The Fruits without the Roots? Postmodern Group-Identity in the Light of Biblical Anthropology

Jaap Doedens

Pápa Reformed Theological Seminary , Węgry

Abstrakt

The origins of modern western societies are indubitably rooted in Judeo-Christian values that generated a unique form of civilization over the course of almost two-thousand years. These values have as their core-belief that humans are created in the image of God. This notion deeply influenced views on human identity and on human rights. Since the rise of modernity, these religious roots of the western world-view have eroded gradually as a consequence of secularization. While society increasingly became cut off from its own roots, the fruits of the former world-view were still accepted as desirable. Howev­er, emerging post-modernity appears to be in the process of not only losing the roots, but also rejecting the fruits of Judeo-Christian values. As a consequence, human identity is evermore perceived as consisting of – often conflicting – group-identities. The aim of this study is to discover whether biblical anthropology can shed light on the functions of groups within a given society. Being aware of the fact that the way how ancient Israel dealt with minority groups and how this is reflected within the Hebrew Bible is not auto­matically applicable for present-day societies, we still might be able to glean insights for our present world. In order to attain such, this study first analyzes shortly the post-modern societal situation pertaining to group-identities. Subsequently, the focus will be on how Israel’s self-understanding as “chosen people” is approached critically by some parts within the Old Testament. Following that, the study concentrates on how concrete social and religious minority groups were viewed: the sojourners, the poor, the slaves. Within this approach also the “sons of the prophets” and the Rechabites will be reviewed. The study suggests that the Christian church might have an own alternative narrative within a postmodern world by emphasizing that identity should have a transcendent side, by seeing that the individual is the proper level of identity, and by proclaiming that individuals are called to function with responsibility within communities.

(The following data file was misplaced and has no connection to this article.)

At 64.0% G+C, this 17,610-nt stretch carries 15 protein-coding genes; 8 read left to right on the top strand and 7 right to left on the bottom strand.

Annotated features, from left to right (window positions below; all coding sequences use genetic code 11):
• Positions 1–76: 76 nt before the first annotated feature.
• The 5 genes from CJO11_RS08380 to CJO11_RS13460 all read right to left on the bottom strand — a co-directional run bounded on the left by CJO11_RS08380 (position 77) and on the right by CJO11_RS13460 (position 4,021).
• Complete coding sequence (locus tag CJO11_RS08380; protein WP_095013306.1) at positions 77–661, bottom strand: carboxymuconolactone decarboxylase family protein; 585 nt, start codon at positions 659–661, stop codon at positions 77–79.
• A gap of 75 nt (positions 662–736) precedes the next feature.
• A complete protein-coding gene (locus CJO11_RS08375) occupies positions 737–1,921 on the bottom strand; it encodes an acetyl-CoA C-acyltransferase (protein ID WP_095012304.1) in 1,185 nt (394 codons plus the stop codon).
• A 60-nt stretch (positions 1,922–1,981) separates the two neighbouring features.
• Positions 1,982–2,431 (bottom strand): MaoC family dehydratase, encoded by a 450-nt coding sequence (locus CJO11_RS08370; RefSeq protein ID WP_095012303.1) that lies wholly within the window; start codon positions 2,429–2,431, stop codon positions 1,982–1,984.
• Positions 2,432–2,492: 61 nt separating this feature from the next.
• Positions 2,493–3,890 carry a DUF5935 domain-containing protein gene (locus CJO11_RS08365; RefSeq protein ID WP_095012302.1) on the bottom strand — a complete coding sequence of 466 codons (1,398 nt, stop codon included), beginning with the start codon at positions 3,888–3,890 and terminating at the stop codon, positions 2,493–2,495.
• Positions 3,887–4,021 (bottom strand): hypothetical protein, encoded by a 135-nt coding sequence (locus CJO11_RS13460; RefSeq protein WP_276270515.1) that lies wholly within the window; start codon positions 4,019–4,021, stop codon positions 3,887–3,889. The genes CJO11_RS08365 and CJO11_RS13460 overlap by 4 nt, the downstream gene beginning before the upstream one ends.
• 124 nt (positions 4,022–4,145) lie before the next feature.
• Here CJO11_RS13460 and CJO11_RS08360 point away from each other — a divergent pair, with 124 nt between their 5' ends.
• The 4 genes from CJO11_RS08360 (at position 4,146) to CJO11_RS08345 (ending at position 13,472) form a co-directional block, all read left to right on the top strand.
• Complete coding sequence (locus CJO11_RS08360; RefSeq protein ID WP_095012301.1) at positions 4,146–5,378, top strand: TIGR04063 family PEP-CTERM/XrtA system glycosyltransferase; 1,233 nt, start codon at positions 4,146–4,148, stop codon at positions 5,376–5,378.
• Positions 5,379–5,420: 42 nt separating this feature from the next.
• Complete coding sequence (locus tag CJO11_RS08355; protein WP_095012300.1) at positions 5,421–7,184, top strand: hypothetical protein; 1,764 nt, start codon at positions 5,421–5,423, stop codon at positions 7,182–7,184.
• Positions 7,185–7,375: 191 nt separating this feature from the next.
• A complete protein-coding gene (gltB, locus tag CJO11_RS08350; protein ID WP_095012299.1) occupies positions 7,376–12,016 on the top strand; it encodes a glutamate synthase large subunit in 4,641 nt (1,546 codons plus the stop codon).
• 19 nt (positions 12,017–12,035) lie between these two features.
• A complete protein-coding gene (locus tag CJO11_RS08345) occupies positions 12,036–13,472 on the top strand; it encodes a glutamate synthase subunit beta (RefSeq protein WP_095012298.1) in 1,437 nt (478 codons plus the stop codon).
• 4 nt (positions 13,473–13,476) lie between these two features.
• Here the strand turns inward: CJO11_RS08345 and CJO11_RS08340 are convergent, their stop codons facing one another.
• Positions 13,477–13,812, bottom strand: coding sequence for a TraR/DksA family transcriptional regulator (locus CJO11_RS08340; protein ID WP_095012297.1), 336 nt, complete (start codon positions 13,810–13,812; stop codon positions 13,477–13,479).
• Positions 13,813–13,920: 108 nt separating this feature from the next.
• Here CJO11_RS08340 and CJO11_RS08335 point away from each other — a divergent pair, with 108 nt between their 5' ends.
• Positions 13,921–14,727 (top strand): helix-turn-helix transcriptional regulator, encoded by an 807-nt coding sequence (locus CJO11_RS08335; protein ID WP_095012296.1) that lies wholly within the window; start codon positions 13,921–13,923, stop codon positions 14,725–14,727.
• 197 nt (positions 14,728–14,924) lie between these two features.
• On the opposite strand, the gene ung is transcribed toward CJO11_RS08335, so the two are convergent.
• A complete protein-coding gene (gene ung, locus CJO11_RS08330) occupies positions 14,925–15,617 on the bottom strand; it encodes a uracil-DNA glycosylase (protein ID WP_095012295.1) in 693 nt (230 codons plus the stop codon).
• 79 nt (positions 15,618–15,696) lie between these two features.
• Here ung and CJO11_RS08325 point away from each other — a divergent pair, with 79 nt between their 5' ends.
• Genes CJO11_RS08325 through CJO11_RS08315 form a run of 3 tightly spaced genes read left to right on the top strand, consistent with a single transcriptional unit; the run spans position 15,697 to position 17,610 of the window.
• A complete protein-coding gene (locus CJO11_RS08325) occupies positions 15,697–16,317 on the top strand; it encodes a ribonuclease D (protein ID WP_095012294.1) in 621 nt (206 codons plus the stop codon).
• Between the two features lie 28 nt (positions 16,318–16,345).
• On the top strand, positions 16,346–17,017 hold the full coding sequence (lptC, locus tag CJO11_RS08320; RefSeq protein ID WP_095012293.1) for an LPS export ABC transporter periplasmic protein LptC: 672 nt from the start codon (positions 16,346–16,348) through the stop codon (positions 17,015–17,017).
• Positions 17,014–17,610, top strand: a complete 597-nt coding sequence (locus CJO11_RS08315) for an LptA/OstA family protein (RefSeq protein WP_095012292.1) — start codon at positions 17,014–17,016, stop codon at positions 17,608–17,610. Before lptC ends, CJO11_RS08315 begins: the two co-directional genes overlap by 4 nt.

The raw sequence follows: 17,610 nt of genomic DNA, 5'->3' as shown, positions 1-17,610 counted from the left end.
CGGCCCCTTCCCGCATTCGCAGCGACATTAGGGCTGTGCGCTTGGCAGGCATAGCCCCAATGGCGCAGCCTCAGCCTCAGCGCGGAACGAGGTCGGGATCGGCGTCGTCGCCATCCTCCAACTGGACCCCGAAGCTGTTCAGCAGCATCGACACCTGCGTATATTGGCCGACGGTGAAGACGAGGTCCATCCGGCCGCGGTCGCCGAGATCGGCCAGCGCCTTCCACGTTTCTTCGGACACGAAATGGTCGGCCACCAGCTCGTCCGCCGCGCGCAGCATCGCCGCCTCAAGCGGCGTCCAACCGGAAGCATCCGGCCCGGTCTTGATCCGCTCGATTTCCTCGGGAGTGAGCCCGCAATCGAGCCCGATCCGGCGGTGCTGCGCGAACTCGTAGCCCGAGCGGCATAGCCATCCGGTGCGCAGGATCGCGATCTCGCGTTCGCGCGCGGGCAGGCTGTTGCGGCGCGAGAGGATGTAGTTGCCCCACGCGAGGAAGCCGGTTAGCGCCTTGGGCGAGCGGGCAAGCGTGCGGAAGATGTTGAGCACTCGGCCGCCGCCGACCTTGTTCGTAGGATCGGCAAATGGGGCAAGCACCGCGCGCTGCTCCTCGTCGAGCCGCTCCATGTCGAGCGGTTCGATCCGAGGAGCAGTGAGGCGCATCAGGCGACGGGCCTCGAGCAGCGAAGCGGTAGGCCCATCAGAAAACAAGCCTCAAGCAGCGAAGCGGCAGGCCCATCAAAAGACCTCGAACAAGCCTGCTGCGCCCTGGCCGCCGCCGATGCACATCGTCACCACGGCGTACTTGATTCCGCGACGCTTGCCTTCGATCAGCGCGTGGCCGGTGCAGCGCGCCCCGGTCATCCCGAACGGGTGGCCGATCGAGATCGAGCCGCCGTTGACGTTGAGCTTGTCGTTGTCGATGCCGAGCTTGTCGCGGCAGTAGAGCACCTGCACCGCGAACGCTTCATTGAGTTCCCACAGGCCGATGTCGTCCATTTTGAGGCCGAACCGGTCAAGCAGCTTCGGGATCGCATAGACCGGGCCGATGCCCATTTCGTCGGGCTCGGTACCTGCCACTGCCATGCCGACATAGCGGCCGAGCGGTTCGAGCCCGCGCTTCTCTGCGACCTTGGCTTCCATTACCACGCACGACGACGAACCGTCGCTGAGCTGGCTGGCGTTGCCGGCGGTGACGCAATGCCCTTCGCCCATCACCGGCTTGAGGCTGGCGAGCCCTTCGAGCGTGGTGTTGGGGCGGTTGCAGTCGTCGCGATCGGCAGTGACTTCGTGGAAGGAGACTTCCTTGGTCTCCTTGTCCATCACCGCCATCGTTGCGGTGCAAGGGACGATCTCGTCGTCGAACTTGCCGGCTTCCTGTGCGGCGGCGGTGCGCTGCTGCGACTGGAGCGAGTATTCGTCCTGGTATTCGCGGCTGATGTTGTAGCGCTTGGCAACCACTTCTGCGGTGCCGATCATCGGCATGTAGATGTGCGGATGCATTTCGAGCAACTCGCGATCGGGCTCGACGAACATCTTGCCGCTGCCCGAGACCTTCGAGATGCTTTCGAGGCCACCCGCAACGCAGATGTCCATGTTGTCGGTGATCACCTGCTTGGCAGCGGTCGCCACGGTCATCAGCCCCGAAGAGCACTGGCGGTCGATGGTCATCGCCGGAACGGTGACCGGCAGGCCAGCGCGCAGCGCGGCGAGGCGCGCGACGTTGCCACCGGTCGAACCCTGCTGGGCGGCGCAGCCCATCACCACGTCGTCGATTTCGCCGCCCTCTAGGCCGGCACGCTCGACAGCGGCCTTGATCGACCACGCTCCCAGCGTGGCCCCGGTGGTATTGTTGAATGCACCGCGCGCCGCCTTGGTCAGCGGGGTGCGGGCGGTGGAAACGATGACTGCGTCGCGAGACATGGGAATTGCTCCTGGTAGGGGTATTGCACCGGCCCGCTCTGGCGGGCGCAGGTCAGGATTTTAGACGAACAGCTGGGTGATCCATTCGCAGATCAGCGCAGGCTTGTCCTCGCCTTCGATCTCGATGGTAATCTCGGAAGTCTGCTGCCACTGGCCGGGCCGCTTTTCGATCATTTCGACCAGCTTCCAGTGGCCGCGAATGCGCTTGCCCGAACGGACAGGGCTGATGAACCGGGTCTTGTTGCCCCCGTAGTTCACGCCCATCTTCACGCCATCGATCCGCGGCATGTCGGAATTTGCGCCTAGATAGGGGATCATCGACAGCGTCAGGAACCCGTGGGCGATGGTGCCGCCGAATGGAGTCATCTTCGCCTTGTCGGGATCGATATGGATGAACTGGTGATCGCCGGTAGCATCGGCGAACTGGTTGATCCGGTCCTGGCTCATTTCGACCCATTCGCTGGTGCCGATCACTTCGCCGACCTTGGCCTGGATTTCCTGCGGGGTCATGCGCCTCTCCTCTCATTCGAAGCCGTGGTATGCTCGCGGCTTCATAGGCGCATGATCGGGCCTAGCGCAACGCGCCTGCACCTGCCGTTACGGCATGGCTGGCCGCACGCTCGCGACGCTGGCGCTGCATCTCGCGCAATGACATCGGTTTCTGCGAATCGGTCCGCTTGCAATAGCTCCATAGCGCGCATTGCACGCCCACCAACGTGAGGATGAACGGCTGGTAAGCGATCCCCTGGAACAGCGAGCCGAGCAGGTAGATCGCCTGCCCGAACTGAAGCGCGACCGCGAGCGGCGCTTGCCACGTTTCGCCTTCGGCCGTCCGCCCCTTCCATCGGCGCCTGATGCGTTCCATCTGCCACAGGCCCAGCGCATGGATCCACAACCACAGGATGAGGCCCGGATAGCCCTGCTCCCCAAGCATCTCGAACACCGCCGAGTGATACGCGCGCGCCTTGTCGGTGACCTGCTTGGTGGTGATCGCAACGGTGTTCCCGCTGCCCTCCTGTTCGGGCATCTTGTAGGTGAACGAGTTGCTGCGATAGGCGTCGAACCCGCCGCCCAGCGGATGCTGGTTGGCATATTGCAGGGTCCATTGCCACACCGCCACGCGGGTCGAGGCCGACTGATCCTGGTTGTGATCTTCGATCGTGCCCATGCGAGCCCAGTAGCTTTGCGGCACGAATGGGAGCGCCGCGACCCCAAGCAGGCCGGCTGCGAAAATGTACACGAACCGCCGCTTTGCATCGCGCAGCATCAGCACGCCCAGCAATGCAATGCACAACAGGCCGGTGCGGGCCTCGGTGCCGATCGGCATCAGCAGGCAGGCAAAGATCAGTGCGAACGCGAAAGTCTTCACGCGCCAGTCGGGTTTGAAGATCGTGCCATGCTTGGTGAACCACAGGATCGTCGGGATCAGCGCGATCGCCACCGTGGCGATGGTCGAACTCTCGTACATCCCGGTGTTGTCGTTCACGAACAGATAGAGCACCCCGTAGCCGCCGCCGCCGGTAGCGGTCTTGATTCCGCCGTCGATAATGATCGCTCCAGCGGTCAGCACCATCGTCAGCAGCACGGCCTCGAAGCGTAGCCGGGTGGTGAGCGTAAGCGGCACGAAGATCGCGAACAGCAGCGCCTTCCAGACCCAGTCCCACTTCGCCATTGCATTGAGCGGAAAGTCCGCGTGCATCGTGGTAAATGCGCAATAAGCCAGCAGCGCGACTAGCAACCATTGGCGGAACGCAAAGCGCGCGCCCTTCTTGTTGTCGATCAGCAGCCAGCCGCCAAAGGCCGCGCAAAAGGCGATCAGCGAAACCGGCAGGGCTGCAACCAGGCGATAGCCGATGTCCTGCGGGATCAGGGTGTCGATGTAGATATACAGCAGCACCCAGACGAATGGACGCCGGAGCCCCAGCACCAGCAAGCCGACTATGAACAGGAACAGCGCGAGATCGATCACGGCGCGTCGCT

Słowa kluczowe:

minority groups in the Old Testament, sojourners, slaves, the poor, “sons of the prophets”, Rechabites, biblical anthropology, modernism, postmodernism, group identity

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Opublikowane
2022-04-28


Doedens, J. (2022). The Fruits without the Roots? Postmodern Group-Identity in the Light of Biblical Anthropology. The Biblical Annals, 12(2), 309–323. https://doi.org/10.31743/biban.13184

Jaap Doedens  jaapdoedens@gmail.com
Pápa Reformed Theological Seminary https://orcid.org/0000-0003-4451-3871



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